A recent art school graduate, Jason (name & other personal details changed for privacy) was intensely frustrated with life after college, which seemed to lacked meaning. Employed by a web agency, he used most of his creative energy up doing graphic design for corporate clients during the day, rendering charcoal sketches inspired by the works of H.R. Giger in his free time.
“I don’t get it,” he complained. “This is what I always wanted to do, but I feel aimless and I’m bored to death! Even my personal artwork is tiresome to me, all of these black and grey aliens and tentacles and stuff… I wish I was inspired to try something different!”
“Have you ever tried exploring a different medium, maybe something that relies a little bit more on chance and whimsy, like collage? Or maybe dreams – have you tried keeping a dream journal?” I asked.
“My gosh, no,” he replied. “I don’t even remember what I dream about most of the time. Do you think I should?”
“Couldn’t hurt to try,” I shrugged. “So what’s your favorite outdoor activity?”
“I REALLY enjoy canoeing,” he replied. “I don’t know why, it’s just so peaceful.”
Taking that as my cue, I lead him through a brief induction, giving him permission to relax every muscle in his body, from the tips of his toes to the top of his head. When he had fully entered a trance state, I guided him verbally on a canoe trip down a river.
“You can just let the river take you,” I said. “Or you can paddle in any direction you want. If you get tired, it’s very easy to pull over to the bank and anything you need is right there, waiting for you. Light a fire and eat some food, if you like; or simply lay down under a tree and take a nap. This is your river and you have permission to explore it at your own pace.”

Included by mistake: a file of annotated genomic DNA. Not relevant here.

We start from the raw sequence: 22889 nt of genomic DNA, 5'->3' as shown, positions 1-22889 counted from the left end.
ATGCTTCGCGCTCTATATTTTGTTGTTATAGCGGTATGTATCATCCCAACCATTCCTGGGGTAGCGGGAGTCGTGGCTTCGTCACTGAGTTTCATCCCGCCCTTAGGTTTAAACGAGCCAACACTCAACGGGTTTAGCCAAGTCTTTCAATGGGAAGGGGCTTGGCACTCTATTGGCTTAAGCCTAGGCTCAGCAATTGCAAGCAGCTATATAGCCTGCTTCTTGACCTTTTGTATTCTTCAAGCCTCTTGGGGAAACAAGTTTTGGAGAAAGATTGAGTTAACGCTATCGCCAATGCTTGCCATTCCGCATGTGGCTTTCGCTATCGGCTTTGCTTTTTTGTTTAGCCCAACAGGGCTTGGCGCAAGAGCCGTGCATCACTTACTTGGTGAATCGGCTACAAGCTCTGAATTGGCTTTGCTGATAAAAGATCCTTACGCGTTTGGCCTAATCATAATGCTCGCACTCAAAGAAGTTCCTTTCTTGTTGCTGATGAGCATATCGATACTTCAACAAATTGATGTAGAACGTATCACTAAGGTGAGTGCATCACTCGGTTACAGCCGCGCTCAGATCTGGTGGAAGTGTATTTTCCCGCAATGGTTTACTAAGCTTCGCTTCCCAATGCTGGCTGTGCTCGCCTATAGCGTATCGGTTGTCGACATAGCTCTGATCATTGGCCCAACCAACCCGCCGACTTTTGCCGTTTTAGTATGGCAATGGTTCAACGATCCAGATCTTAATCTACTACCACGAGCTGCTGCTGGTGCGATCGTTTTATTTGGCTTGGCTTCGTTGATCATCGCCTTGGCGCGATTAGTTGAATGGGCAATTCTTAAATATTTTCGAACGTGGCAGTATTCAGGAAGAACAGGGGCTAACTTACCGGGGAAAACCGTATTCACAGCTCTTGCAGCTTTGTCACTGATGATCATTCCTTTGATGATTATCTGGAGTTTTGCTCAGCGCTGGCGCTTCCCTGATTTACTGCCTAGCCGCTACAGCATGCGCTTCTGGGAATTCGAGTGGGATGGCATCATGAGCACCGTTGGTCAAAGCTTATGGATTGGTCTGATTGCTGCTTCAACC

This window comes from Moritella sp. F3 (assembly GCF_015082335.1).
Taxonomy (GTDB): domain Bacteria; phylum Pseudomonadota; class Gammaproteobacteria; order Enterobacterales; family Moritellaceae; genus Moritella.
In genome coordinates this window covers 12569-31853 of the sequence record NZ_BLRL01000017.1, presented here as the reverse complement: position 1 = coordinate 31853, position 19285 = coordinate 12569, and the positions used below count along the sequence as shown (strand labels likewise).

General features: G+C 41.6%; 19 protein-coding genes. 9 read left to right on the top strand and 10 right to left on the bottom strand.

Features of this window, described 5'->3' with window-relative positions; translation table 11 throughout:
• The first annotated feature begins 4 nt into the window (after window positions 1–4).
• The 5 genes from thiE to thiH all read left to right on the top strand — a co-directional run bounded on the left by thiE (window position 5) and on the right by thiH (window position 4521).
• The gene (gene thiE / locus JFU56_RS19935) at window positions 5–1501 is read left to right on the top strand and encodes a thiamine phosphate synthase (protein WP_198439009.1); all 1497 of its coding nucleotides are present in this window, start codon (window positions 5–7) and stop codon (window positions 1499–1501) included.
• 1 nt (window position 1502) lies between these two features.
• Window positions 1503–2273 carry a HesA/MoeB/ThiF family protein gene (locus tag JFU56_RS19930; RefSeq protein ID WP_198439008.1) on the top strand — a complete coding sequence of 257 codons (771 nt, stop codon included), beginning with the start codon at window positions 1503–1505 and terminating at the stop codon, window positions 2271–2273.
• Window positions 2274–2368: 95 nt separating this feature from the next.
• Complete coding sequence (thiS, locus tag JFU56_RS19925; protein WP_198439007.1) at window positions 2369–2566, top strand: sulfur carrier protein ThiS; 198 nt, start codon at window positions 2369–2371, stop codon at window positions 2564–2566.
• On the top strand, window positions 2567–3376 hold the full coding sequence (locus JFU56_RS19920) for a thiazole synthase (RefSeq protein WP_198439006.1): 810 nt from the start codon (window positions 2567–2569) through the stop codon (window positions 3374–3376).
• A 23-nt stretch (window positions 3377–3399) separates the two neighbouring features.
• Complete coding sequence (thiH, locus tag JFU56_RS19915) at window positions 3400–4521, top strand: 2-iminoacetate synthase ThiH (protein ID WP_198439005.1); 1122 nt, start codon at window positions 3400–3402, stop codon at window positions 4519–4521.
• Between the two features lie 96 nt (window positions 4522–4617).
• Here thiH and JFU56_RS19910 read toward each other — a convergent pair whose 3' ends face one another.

With an expression of pure pleasure on his face, he seemed to sink into an inner world which I was loathe to disturb, but as the hour drew near, I realized that it was time to count him back out.
“How do you feel?” I asked. “Good,” he replied, “but I don’t really remember what we talked about. Is that normal?”
“For some people, yes. That’s fine though, it just means your subconscious accepted the suggestions on a deep level. See how you feel tomorrow.”
The next day he called me to report an astonishing event:
“I was taking a shower this morning getting ready for work and all of a sudden I started bawling! I remembered a dream I had last night that was so powerful it seemed completely real – realer than where I’m sitting right now!
I was canoeing down a river and I was holding on to a florescent orange ball that I knew was important for some reason. At some point I hit white water and I got washed out of the boat and lost my orange ball. I was struggling to swim to the shore, but when I got there, you were already there waiting for me. You reached down, pulled me out of the water, handed me the orange ball and told me that it was mine to keep and I would never lose it again.”
“Wow, then what?” I asked.
“Well, I was driving to work, right? And I saw an orange ball exactly like the one in my dream by the side of the road, like one of the promotional things that Dunkin’ Donuts gives out! I pulled over and snagged it right away, I have it in my pocket right now!”
“Hmmm,” I replied. “That’s incredible. What does it mean to you?”
“I don’t know, actually,” he said. “But you know, I have been thinking a lot recently about quitting my job and moving to Venice Beach and just freelancing. I’m good enough at design that I can find clients on my own and I’d really rather have the freedom to be able to surf during the day.”
Jason called me a month later from his new apartment in Venice Beach to let me know that his freelance business had taken off and he was happier with his life than he’d been in a long time.
While he never did pick up collage, he had begun experimenting using color in his sketches, branching out from monochromatic aliens to watercolor paintings of tourists on the boardwalk.
No further sessions were required.